The July 27 elections were an “important step” for Cambodia’s developing democracy, but saw political violence and intimidation and “arbitrary restrictions” on freedoms of assembly and expression, according to a report by UN human rights envoy Peter Leuprecht, released on Wednesday.
Also, an unresponsive National Election Committee failed, in most cases, to impose sanctions after hearing complaints of electoral fraud, vote buying, intimidation and violence, the report said.
This reflects an “institutional weakness,” from the NEC down to the provincial and commune election committees, and shows that the complaint process was “largely ineffective.”
Short-term international observation teams “tend to focus on the technical aspects of election administration,” such as voter registration, balloting and the counting process, the report said. But problems noted in Leuprecht’s report serve to illustrate larger issues facing society.
“Underlying areas of concern extend far beyond the immediate election context,” the report said.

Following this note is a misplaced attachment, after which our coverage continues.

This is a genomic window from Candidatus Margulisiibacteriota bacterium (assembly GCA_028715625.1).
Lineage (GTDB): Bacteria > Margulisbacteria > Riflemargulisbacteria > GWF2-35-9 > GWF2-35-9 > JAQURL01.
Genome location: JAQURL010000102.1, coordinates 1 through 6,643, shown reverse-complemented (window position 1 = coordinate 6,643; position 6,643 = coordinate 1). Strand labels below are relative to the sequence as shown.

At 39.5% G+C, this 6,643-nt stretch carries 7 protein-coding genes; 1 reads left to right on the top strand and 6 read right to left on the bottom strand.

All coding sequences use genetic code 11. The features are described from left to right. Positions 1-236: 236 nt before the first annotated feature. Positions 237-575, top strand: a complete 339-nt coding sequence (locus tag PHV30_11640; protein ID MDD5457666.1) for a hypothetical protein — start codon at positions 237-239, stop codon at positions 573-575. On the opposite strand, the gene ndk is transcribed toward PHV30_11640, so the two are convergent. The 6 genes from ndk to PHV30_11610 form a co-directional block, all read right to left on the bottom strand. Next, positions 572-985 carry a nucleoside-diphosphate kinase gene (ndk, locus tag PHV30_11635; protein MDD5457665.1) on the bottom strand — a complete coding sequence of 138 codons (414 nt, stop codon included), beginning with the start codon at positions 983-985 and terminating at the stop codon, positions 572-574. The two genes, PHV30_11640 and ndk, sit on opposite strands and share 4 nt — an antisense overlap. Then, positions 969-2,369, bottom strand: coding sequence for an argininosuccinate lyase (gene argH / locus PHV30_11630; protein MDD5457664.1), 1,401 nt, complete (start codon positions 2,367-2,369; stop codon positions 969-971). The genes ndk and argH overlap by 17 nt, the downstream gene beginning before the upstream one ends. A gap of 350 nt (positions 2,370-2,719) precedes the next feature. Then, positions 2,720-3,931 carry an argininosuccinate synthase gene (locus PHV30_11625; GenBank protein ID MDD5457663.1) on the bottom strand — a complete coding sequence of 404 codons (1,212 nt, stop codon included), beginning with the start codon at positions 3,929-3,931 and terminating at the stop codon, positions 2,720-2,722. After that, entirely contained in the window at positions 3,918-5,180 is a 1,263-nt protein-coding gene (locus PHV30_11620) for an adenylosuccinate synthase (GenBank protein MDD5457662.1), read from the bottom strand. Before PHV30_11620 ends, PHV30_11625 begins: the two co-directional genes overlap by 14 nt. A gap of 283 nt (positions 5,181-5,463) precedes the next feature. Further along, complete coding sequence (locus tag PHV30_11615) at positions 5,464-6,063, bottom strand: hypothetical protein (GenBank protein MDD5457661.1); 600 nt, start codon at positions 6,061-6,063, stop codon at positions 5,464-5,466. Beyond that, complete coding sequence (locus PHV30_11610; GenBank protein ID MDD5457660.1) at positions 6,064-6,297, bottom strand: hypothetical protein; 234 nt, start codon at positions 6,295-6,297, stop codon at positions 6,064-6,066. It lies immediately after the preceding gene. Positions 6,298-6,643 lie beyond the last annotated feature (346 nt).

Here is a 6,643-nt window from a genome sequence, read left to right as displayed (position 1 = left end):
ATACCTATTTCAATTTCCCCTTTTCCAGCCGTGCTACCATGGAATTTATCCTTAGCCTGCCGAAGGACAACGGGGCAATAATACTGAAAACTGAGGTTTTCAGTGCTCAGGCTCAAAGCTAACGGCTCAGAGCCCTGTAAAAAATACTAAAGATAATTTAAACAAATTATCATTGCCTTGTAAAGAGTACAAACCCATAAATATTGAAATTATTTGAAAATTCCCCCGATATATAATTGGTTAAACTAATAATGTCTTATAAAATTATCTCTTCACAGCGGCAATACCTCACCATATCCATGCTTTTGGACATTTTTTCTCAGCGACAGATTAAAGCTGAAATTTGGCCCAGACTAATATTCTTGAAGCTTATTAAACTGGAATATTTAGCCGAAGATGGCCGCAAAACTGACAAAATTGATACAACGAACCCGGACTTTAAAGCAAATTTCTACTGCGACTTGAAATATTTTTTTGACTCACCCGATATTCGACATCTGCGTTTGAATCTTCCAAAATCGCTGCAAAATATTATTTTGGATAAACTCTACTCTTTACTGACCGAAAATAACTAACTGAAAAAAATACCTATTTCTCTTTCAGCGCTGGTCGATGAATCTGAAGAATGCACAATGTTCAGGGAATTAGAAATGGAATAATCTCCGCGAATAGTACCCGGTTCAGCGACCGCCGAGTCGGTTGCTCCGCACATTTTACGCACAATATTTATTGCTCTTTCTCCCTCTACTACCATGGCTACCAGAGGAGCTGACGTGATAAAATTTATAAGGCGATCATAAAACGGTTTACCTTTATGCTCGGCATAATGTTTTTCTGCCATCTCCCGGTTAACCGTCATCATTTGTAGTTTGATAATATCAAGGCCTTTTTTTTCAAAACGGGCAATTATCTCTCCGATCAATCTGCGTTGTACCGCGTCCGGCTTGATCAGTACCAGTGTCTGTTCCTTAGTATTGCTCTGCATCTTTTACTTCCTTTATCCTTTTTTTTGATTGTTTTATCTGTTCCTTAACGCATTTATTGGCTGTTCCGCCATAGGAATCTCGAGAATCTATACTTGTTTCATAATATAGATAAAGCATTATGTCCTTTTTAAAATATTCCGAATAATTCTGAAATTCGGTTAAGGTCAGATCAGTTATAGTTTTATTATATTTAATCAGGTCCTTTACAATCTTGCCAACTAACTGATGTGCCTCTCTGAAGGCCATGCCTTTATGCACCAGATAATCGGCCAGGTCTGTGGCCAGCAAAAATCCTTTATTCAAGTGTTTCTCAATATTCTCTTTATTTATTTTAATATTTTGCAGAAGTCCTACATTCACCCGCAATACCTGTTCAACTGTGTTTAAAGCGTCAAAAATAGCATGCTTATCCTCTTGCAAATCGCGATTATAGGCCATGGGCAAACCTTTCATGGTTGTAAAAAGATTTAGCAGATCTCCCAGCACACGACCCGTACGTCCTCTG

“Impunity for those who commit serious crimes; poor law enforcement and a weak judiciary are not problems limited to the electoral period, and cannot be resolved alone by strengthening electoral laws,” it said.
The report noted that, for the most part during the campaign period, political parties were able to conduct rallies and campaign activities without being disturbed by the authorities. But before that period, “a number of gatherings were not authorized on public order or national security grounds.”
“The unjustified restriction of freedom of assembly constitutes a serious threat to the wider democratic process in Cambodia, and contributes to a ‘disabling’ environment for the conduct of legitimate political activity,” the report said.
Leuprecht recommended “a consultative drafting procedure” and “due regard given to applicable international standards” if the government goes ahead with an initiative to write new legislation on public demonstrations.
He also recommended various amendments to the Electoral Law to enable election committees to investigate complaints and properly sanction violations.
The report from Leuprecht is the his second on this year’s elections. He also sent a pre-election report to the UN General Assembly on July 8.